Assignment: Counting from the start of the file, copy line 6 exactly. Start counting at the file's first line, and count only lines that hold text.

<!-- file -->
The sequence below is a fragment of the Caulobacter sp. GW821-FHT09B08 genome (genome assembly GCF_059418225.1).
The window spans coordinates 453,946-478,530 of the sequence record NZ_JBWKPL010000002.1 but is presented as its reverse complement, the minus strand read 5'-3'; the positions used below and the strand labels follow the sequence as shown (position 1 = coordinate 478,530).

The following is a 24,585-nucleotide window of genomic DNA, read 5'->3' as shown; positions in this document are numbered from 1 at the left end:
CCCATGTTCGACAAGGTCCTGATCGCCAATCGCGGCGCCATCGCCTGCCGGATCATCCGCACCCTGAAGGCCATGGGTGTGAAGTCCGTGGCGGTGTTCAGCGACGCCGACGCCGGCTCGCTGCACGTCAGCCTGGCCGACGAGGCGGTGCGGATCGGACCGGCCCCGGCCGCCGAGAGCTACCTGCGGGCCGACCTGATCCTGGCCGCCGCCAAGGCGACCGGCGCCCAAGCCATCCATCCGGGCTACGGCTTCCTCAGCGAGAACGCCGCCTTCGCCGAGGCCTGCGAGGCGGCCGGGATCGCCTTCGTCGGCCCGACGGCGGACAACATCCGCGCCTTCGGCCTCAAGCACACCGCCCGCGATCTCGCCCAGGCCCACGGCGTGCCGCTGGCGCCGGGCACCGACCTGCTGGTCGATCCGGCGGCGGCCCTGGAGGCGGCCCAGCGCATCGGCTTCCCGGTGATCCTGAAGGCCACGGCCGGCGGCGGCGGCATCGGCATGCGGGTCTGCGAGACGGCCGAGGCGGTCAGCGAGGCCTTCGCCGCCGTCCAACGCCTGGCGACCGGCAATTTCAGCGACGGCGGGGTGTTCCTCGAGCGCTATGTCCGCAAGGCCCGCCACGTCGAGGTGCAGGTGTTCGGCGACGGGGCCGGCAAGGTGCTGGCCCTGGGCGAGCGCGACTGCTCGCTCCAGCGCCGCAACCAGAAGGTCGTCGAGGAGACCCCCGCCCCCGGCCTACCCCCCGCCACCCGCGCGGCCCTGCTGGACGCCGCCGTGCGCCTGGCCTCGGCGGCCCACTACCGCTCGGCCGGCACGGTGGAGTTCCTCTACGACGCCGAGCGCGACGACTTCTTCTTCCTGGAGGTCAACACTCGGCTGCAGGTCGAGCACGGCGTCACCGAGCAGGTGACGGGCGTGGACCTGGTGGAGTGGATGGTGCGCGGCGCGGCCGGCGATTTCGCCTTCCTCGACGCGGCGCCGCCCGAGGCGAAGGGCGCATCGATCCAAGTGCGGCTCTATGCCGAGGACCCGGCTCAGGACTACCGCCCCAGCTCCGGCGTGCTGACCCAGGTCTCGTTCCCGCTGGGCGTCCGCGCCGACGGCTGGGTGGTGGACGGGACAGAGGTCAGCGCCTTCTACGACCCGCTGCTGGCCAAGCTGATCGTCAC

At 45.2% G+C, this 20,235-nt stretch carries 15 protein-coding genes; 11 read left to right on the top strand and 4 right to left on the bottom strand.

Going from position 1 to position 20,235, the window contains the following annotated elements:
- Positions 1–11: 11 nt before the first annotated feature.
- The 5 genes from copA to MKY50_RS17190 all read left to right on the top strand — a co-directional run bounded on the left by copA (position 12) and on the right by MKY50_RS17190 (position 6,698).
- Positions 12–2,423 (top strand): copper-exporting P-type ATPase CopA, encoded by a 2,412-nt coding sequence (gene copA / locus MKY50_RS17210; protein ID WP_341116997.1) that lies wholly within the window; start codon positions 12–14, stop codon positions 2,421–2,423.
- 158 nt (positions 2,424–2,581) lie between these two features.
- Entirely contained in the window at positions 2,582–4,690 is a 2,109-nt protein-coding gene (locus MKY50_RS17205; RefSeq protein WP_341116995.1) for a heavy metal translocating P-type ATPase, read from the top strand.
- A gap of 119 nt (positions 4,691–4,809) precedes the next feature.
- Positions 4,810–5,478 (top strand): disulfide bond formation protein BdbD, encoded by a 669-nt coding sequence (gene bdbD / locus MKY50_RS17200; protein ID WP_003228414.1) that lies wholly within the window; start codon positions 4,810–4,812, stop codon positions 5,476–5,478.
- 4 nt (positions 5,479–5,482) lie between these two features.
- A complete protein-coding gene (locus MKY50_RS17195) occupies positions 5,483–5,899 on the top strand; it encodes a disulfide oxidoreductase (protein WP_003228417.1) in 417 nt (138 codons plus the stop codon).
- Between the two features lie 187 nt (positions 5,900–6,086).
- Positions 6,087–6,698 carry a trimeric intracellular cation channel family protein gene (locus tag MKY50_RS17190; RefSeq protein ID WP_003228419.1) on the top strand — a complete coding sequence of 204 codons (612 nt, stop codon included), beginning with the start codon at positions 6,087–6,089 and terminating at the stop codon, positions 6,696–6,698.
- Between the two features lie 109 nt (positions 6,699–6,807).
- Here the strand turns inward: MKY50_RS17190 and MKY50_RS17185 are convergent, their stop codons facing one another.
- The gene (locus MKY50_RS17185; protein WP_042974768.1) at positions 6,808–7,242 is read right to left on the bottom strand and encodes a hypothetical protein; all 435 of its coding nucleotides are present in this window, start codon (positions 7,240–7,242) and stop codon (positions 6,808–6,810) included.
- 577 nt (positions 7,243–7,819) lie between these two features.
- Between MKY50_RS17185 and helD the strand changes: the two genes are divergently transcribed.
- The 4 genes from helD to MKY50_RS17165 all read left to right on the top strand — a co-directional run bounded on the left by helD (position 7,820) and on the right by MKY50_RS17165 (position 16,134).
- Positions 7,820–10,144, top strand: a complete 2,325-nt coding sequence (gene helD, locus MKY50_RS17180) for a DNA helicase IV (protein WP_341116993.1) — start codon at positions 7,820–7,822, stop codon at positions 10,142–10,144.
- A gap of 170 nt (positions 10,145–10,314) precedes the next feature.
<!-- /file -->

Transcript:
Going from position 1 to position 20,235, the window contains the following annotated elements: